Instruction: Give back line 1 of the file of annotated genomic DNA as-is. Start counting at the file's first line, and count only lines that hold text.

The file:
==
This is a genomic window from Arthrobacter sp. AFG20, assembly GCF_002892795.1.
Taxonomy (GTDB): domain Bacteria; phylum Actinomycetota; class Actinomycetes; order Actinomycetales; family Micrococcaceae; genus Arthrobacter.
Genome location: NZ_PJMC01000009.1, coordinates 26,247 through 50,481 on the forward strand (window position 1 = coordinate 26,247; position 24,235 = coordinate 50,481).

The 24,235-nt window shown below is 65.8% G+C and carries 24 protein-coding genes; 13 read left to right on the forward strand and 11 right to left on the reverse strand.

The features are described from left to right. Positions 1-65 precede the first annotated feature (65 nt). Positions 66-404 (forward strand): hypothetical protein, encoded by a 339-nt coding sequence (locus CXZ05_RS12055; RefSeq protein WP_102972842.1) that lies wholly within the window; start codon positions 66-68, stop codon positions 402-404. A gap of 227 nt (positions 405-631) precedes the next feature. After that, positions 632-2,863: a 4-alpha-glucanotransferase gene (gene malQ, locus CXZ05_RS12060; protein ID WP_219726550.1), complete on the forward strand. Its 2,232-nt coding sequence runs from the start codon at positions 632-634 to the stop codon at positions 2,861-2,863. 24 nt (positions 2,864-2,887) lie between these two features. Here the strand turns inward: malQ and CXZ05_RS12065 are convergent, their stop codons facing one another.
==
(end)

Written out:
This is a genomic window from Arthrobacter sp. AFG20, assembly GCF_002892795.1.